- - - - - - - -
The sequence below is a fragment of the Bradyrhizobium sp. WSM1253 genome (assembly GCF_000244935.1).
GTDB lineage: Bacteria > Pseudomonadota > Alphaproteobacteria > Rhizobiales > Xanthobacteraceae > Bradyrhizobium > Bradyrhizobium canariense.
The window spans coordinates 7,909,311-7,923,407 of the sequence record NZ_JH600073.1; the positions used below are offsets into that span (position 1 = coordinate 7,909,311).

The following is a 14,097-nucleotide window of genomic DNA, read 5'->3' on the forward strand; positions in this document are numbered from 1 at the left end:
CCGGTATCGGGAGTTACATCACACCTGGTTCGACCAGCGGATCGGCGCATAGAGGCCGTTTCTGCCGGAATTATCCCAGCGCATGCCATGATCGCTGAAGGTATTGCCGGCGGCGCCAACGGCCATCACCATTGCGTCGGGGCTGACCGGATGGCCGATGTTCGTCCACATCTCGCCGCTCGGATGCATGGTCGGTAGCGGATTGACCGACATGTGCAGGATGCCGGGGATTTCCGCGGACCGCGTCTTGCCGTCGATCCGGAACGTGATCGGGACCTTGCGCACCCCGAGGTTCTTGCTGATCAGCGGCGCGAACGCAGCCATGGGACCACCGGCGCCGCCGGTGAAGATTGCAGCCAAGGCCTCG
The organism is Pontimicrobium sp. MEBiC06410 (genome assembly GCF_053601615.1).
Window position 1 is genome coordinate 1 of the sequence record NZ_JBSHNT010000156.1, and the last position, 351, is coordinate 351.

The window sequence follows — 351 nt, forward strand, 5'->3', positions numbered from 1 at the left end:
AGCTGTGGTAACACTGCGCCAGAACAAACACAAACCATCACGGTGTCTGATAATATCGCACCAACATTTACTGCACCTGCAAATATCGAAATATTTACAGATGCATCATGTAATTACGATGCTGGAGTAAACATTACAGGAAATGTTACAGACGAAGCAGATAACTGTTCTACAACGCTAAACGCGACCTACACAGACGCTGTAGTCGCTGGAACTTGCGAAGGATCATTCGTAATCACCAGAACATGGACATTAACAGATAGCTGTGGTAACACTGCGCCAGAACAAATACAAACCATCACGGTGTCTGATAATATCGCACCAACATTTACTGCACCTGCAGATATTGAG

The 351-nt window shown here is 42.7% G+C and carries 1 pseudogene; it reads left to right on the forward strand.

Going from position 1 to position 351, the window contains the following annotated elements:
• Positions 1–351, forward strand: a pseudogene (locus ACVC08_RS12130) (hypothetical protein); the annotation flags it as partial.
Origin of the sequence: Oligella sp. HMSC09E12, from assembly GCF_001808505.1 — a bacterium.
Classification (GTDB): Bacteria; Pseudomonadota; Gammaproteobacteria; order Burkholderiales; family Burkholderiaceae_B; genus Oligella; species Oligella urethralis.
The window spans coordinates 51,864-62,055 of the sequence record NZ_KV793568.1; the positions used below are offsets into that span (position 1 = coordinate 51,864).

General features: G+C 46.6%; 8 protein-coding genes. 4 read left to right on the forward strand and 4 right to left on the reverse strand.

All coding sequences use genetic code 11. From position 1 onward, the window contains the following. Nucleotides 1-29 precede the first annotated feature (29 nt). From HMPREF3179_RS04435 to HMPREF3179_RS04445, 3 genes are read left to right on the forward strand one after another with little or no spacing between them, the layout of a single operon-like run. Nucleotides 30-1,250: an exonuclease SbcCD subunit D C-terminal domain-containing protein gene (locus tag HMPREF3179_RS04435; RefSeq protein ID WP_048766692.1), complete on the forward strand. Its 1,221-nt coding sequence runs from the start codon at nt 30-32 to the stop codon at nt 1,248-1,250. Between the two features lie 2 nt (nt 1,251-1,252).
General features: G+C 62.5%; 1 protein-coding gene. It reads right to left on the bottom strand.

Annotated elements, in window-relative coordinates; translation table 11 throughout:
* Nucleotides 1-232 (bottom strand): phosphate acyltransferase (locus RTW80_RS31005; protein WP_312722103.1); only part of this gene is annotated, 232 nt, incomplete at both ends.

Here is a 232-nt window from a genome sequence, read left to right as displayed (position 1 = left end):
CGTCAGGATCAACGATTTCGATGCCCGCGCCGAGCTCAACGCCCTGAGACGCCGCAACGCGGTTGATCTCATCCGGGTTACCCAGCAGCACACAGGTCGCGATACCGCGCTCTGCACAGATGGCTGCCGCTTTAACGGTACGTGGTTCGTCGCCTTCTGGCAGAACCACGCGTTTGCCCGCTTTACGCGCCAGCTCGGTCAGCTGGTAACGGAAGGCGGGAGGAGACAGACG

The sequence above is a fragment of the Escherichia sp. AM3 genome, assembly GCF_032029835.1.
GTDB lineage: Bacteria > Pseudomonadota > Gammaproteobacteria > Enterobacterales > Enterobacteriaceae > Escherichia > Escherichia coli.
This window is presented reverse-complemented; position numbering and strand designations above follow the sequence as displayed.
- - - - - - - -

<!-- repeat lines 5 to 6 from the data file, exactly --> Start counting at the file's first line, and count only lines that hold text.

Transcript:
CCGGTATCGGGAGTTACATCACACCTGGTTCGACCAGCGGATCGGCGCATAGAGGCCGTTTCTGCCGGAATTATCCCAGCGCATGCCATGATCGCTGAAGGTATTGCCGGCGGCGCCAACGGCCATCACCATTGCGTCGGGGCTGACCGGATGGCCGATGTTCGTCCACATCTCGCCGCTCGGATGCATGGTCGGTAGCGGATTGACCGACATGTGCAGGATGCCGGGGATTTCCGCGGACCGCGTCTTGCCGTCGATCCGGAACGTGATCGGGACCTTGCGCACCCCGAGGTTCTTGCTGATCAGCGGCGCGAACGCAGCCATGGGACCACCGGCGCCGCCGGTGAAGATTGCAGCCAAGGCCTCG
The organism is Pontimicrobium sp. MEBiC06410 (genome assembly GCF_053601615.1).